It has been demonstrated that pediatric palliative home-based care enhances the quality of life, symptom management, and care coordination. Despite these achievements, hospitalization rates in the home palliative home-based care population continued to be high because some caregivers had the confidence to manage symptoms at home and found it challenging to remember or obtain “sick care plans.” For a study, researchers created the Symptom Management Plan (SMP), a multi-system “sick care plan,” as a quality improvement initiative to enhance caregiver confidence in treating symptoms at home.

With the help of core subspecialists, an SMP template for the prevalent symptoms of respiratory distress, seizures, feeding intolerance, and constipation was developed. Every subsequent palliative home nursing visit involved creating and evaluating customized SMPs with the carers. Three and 6 months after implementation, a confidence survey of caregivers was conducted. The use of resources was examined as the implementation progressed.

After utilizing the SMP for 6 months, 73% of caregivers said they felt “better” or “far better” equipped to manage their child’s symptoms, and 76% thought the SMP reduced the need for ED or urgent care visits. After the SMP was implemented, the rate of emergency department (ED) visits dropped from 0.86 to 0.47 per 100 patient days to 0.39 per 100 patient days for admissions. Within 4 and 6 months, these rates dropped to 0.31 ED visits and 0.19 admissions per 100 patient days.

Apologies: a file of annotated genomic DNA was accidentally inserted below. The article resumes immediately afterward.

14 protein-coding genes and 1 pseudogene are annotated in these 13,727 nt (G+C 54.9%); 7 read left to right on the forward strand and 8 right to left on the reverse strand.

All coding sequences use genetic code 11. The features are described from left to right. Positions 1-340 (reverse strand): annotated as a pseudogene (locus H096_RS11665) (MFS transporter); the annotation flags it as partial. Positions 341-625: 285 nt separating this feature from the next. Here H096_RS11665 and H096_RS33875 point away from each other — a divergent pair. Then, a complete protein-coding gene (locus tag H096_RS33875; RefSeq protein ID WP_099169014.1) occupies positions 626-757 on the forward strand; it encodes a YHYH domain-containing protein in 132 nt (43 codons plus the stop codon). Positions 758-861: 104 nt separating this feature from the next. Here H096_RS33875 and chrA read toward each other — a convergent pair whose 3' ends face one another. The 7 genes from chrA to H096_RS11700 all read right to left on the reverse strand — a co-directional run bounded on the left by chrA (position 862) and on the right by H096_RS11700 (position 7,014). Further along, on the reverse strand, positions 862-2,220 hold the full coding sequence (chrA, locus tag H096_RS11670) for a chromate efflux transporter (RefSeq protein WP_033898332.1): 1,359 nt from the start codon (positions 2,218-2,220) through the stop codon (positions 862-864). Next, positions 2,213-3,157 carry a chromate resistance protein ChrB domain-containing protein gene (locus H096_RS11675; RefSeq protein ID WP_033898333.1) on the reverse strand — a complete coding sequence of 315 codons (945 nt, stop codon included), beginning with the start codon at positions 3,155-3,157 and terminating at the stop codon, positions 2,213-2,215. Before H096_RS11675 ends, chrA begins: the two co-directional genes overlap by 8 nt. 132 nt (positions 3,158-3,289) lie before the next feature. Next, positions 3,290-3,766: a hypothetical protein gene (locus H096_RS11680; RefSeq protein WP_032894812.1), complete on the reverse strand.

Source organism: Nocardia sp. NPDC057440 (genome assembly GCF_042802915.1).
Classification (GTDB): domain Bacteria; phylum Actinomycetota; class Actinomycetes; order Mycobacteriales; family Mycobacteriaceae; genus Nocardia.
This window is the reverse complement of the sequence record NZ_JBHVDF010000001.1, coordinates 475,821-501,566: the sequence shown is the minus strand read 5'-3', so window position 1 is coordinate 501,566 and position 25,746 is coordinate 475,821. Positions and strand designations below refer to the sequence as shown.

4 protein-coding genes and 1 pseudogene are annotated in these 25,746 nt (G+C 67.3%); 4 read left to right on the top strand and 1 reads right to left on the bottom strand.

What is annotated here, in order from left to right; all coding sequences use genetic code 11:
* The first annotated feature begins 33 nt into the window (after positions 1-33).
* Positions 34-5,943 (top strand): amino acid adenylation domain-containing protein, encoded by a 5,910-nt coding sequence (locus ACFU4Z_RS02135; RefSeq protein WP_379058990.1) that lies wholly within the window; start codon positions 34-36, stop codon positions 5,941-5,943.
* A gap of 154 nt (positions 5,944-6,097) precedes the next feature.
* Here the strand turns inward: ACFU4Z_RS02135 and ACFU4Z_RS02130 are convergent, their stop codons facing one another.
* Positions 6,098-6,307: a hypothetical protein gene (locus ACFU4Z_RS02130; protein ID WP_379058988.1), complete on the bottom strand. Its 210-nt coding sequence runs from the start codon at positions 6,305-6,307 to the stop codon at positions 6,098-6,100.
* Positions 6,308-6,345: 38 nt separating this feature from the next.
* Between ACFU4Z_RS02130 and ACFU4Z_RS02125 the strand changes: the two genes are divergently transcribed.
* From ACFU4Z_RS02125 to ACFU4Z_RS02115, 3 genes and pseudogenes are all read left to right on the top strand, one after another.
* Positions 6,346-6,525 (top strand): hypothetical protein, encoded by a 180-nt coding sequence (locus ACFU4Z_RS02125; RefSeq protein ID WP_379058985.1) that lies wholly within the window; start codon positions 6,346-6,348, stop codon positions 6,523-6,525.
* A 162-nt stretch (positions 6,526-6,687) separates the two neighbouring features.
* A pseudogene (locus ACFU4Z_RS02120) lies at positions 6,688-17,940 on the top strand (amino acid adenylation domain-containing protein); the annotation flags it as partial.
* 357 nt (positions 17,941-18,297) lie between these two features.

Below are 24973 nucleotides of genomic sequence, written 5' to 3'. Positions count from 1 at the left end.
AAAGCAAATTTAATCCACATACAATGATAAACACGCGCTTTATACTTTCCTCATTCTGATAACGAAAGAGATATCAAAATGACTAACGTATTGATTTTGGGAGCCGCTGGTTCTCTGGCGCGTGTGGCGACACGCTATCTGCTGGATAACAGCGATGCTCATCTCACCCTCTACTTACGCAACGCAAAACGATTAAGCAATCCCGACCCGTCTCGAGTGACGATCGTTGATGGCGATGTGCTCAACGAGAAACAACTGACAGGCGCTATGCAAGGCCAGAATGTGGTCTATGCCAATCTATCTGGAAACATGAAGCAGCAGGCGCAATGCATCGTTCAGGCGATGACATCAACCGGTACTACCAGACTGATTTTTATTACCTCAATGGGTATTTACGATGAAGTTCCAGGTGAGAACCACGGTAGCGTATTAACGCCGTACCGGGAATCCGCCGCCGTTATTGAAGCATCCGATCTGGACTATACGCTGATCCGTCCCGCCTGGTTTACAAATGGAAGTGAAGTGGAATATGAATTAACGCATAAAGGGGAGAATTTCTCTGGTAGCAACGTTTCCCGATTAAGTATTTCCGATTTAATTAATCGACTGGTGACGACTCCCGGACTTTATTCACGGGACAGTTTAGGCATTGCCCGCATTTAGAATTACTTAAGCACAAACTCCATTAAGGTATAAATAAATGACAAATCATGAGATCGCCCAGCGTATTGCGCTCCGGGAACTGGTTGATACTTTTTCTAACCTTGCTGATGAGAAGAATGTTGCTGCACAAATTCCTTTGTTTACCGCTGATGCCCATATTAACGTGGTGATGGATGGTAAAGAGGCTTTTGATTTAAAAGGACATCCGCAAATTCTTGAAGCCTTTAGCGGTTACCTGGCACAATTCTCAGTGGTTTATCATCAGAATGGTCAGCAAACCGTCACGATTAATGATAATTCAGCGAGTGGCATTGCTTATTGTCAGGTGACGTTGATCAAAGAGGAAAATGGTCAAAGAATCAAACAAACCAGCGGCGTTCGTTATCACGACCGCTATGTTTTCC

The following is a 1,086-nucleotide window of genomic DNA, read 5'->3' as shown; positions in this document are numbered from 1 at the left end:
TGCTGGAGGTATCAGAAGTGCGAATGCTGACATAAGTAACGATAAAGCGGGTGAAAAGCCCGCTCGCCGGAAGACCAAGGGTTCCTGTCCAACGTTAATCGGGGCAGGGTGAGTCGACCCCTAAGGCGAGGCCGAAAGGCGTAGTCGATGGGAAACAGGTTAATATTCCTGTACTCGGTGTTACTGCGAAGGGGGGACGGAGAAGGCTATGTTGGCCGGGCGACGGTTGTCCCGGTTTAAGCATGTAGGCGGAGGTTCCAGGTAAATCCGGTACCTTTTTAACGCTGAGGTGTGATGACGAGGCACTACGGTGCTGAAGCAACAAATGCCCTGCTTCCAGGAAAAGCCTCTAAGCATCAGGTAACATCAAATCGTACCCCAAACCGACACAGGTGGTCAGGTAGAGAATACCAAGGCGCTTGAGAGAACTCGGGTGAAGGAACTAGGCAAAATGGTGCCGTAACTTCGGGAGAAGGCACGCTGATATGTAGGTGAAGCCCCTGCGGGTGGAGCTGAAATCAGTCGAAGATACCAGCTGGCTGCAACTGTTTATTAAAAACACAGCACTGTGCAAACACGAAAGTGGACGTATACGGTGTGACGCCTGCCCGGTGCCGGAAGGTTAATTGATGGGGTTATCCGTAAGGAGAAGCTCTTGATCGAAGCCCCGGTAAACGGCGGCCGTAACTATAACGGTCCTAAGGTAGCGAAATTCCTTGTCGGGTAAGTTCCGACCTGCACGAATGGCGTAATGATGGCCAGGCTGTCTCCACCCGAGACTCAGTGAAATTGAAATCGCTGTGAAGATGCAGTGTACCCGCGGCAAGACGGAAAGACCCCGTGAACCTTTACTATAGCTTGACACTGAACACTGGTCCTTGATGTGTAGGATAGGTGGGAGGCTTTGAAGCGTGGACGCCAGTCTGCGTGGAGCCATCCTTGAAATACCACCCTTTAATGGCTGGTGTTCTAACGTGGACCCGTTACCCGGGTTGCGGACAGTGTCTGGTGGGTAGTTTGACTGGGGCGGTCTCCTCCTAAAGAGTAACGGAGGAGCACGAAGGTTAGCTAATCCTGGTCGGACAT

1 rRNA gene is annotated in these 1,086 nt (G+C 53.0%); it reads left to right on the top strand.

The introduction of the SMP for our patients receiving home-based palliative care was linked to an increase in caregiver self-assurance in handling acute symptoms at home and a decrease in hospital usage.

Reference: jpsmjournal.com/article/S0885-3924(22)00793-X/fulltext